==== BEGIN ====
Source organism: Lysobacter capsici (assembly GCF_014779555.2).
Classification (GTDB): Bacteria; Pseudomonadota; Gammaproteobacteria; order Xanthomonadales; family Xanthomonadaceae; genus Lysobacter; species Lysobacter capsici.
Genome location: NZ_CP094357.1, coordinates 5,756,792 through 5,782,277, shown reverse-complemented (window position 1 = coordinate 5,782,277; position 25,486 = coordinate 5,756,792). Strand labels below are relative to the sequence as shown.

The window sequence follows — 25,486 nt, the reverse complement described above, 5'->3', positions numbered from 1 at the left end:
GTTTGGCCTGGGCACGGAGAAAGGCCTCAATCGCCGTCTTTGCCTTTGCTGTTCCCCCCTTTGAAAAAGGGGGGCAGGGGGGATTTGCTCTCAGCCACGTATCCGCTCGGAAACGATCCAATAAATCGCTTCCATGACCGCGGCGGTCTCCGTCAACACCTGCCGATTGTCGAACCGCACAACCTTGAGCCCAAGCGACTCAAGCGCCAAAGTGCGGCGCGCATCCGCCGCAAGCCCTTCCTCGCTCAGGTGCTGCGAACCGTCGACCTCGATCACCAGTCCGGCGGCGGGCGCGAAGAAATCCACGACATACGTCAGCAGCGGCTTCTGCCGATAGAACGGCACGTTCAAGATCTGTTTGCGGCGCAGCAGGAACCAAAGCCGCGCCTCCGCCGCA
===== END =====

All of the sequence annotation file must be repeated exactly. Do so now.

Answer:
Source organism: Lysobacter capsici (assembly GCF_014779555.2).
Classification (GTDB): Bacteria; Pseudomonadota; Gammaproteobacteria; order Xanthomonadales; family Xanthomonadaceae; genus Lysobacter; species Lysobacter capsici.
Genome location: NZ_CP094357.1, coordinates 5,756,792 through 5,782,277, shown reverse-complemented (window position 1 = coordinate 5,782,277; position 25,486 = coordinate 5,756,792). Strand labels below are relative to the sequence as shown.

The window sequence follows — 25,486 nt, the reverse complement described above, 5'->3', positions numbered from 1 at the left end:
GTTTGGCCTGGGCACGGAGAAAGGCCTCAATCGCCGTCTTTGCCTTTGCTGTTCCCCCCTTTGAAAAAGGGGGGCAGGGGGGATTTGCTCTCAGCCACGTATCCGCTCGGAAACGATCCAATAAATCGCTTCCATGACCGCGGCGGTCTCCGTCAACACCTGCCGATTGTCGAACCGCACAACCTTGAGCCCAAGCGACTCAAGCGCCAAAGTGCGGCGCGCATCCGCCGCAAGCCCTTCCTCGCTCAGGTGCTGCGAACCGTCGACCTCGATCACCAGTCCGGCGGCGGGCGCGAAGAAATCCACGACATACGTCAGCAGCGGCTTCTGCCGATAGAACGGCACGTTCAAGATCTGTTTGCGGCGCAGCAGGAACCAAAGCCGCGCCTCCGCCGCA